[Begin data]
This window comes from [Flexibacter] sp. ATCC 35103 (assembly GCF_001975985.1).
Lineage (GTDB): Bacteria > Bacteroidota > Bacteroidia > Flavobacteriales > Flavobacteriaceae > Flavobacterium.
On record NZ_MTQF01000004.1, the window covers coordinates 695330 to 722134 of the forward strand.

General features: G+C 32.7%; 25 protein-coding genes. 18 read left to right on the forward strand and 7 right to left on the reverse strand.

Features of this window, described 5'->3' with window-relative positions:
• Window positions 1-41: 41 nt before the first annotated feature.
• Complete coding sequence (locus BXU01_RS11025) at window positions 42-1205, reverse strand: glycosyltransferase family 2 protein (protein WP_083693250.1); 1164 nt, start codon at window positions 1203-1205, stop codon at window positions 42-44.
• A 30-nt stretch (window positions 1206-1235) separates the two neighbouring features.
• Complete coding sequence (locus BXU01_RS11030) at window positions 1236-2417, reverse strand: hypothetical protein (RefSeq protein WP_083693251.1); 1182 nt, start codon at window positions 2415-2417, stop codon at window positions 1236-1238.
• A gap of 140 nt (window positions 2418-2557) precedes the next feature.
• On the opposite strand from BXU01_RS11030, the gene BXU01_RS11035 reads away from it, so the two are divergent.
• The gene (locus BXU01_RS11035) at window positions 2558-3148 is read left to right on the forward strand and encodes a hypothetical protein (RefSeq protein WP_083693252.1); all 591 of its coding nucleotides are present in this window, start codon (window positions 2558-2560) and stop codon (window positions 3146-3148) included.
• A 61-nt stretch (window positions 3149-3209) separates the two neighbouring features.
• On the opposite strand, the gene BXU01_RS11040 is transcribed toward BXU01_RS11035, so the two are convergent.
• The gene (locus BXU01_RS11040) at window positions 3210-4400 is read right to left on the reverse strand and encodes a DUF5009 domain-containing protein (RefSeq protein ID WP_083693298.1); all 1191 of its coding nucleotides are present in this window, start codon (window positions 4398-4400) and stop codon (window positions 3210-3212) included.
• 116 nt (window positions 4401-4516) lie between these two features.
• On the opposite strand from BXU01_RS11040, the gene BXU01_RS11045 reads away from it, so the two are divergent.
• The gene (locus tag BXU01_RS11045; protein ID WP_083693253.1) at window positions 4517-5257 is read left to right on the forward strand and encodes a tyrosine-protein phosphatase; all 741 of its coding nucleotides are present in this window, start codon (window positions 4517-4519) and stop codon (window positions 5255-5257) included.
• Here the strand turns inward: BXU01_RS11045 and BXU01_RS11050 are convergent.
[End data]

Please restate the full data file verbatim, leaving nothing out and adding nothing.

This window comes from [Flexibacter] sp. ATCC 35103 (assembly GCF_001975985.1).
Lineage (GTDB): Bacteria > Bacteroidota > Bacteroidia > Flavobacteriales > Flavobacteriaceae > Flavobacterium.
On record NZ_MTQF01000004.1, the window covers coordinates 695330 to 722134 of the forward strand.

General features: G+C 32.7%; 25 protein-coding genes. 18 read left to right on the forward strand and 7 right to left on the reverse strand.

Features of this window, described 5'->3' with window-relative positions:
• Window positions 1-41: 41 nt before the first annotated feature.
• Complete coding sequence (locus BXU01_RS11025) at window positions 42-1205, reverse strand: glycosyltransferase family 2 protein (protein WP_083693250.1); 1164 nt, start codon at window positions 1203-1205, stop codon at window positions 42-44.
• A 30-nt stretch (window positions 1206-1235) separates the two neighbouring features.
• Complete coding sequence (locus BXU01_RS11030) at window positions 1236-2417, reverse strand: hypothetical protein (RefSeq protein WP_083693251.1); 1182 nt, start codon at window positions 2415-2417, stop codon at window positions 1236-1238.
• A gap of 140 nt (window positions 2418-2557) precedes the next feature.
• On the opposite strand from BXU01_RS11030, the gene BXU01_RS11035 reads away from it, so the two are divergent.
• The gene (locus BXU01_RS11035) at window positions 2558-3148 is read left to right on the forward strand and encodes a hypothetical protein (RefSeq protein WP_083693252.1); all 591 of its coding nucleotides are present in this window, start codon (window positions 2558-2560) and stop codon (window positions 3146-3148) included.
• A 61-nt stretch (window positions 3149-3209) separates the two neighbouring features.
• On the opposite strand, the gene BXU01_RS11040 is transcribed toward BXU01_RS11035, so the two are convergent.
• The gene (locus BXU01_RS11040) at window positions 3210-4400 is read right to left on the reverse strand and encodes a DUF5009 domain-containing protein (RefSeq protein ID WP_083693298.1); all 1191 of its coding nucleotides are present in this window, start codon (window positions 4398-4400) and stop codon (window positions 3210-3212) included.
• 116 nt (window positions 4401-4516) lie between these two features.
• On the opposite strand from BXU01_RS11040, the gene BXU01_RS11045 reads away from it, so the two are divergent.
• The gene (locus tag BXU01_RS11045; protein ID WP_083693253.1) at window positions 4517-5257 is read left to right on the forward strand and encodes a tyrosine-protein phosphatase; all 741 of its coding nucleotides are present in this window, start codon (window positions 4517-4519) and stop codon (window positions 5255-5257) included.
• Here the strand turns inward: BXU01_RS11045 and BXU01_RS11050 are convergent.